Luxury Brands – Stock picking in 2024 will be more important than at any time since 2016
Q3 results validate process of growth ‘normalisation’, albeit at different speeds
Once the post-Covid China reopening trade started to fade, and US comparable metrics started to look very tough, the trend towards a more sustainable rate of growth became evident, and as you can probably date this to the start of the holiday season, it was in the Q3 or June-September prints that this became obvious. While relative underperformance started earlier (channel checks, credit card data, post-H1 conversations with management) – effectively in mid-summer – results season unequivocally highlighted this. 2023 was a year of two halves: H1 starting very buoyant and maintaining momentum in Q2, with H2 more challenged on a year-on-year basis and a return to normal growth dynamics which we think will also be evident in H1-24. What we are likely to witness once more is a flight to quality, with the stronger brands appearing to prove their resilience yet again with the upper end of the ‘Luxury Pyramid’ benefiting from more affluent and loyal customers, a less volatile demand pattern and significant pricing power as demand/supply imbalance remains skewed in its favour.
Luxury pyramid: Life's better at the top
Why the deceleration and is it a good thing?
We have to put current trends in context. If we track performance over the longest possible credible period, ie back to 1995, we see the sector growing at a Compound Annual Growth Rate (CAGR) of 6.5% which is a remarkable number in that it implies growth from EUR 66 billion to EUR 343 billion last year. The CAGR since the Global Financial Crisis or from 2010 is 6.4%, delivering further evidence that a mid-single digit metric is not only sustainable but very credible. The sector plunged 22% in 2020 as is known, but fully recovered and more in 2021 when the total value exceeded 2019. And herein lies the challenge: post-Covid recovery, set at different times for different geographies, was abnormally strong, delivering +29% in 2021 and +21% in 2022. These metrics are neither sustainable nor healthy in our view, although they do underline the never-ending appetite for the space amongst consumers globally. What is commonly referred to ‘normalisation’, or a +6-7% yearly growth, is inevitable and significantly more resilient than elsewhere. So yes, it is a good thing as 20%+ growth had blinded the market to the most important of considerations: sustainability. We currently forecast 9-10% growth for the sector in 2023, dropping to 5% in 2024 and 6-8% in 2025.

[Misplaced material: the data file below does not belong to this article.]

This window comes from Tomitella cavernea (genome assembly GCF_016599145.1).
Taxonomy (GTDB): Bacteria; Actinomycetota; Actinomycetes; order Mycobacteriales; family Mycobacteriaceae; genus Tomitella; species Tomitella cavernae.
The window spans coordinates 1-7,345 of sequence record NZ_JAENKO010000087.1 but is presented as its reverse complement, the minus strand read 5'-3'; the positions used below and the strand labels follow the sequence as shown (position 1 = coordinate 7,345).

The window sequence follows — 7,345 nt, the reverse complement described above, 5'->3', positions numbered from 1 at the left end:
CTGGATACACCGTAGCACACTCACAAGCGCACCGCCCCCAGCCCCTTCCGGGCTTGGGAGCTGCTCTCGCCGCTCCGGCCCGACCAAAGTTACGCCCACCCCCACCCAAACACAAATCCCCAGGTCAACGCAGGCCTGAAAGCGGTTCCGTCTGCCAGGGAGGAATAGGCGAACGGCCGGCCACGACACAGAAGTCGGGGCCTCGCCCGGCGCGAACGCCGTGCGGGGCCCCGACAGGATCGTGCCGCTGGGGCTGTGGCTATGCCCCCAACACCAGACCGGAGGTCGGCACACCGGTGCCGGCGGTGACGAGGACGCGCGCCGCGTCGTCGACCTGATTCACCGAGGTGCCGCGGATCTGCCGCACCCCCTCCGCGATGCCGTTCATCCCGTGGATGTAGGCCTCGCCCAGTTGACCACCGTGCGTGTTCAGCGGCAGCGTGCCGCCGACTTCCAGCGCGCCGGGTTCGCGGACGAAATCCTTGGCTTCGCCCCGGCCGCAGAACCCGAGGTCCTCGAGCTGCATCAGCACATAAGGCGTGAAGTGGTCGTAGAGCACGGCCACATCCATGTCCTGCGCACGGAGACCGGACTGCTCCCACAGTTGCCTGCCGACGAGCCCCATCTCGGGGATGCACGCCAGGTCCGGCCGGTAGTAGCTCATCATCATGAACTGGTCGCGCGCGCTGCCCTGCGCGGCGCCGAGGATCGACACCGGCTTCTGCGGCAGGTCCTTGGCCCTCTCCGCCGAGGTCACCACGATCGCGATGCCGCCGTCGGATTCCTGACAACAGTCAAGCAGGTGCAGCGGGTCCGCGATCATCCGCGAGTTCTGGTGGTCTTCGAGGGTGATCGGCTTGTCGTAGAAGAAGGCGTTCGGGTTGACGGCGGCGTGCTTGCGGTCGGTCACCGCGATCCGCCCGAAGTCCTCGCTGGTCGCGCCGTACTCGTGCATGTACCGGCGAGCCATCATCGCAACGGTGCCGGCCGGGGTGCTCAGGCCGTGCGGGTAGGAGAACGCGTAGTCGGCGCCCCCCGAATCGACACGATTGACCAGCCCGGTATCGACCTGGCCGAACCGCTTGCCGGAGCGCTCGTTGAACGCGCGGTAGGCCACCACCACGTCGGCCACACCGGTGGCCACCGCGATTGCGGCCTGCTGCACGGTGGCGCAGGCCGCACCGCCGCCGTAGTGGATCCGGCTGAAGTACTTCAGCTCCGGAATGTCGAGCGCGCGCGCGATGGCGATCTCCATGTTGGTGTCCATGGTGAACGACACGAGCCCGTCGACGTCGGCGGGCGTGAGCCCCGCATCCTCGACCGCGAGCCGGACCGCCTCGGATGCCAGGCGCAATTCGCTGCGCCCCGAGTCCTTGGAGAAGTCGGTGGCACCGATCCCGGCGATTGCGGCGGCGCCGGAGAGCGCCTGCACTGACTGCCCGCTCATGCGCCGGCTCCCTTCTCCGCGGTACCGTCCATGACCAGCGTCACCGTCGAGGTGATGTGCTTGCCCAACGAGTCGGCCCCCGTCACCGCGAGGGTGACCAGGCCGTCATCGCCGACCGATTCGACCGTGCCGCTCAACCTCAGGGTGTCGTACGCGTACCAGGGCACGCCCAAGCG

Is the sector in good shape?
Absolutely. Let us look at it from the point of view of both the consumer and the brands. The consumer of luxury has been increasingly Asian for a number of years, with the US cohort holding its own whereas the European buyer is increasingly less relevant. We believe Asians now account for well over 50% of total spend or similar to 2019 again,only in the context of a sector that is a third bigger. The well-known drivers here, especially in China, such as demographics, growth of the middle class and the importance of social status, continue to deliver an insatiable appetite for luxury further lifted by post-Covid’s travel preference of the Chinese to stay within Asia. The US buyer historically always under indexed in luxury but has recently increased from low- to mid-20s as there has been more interest in the sector after 2020, driven not only by a return to travel and the quest for experiences, but also by the success of the better brands to significantly broaden their reach across categories and trigger a much greater response from younger consumers through involvement in the likes of sports, music and entertainment. The US buyer travelled extensively to Europe in 2022-23 alongside Asians (less so Chinese) and Middle East consumers, hence why Europe is much more relevant for luxury than the Europeans, and will stay this way. The better brands are significantly bigger, much more profitable and better capitalised than perhaps they ever were, leaving them in a strong position to manage any possible short-term volatility. They have better distribution, more pricing power and have become very effective on social media; all of this matters.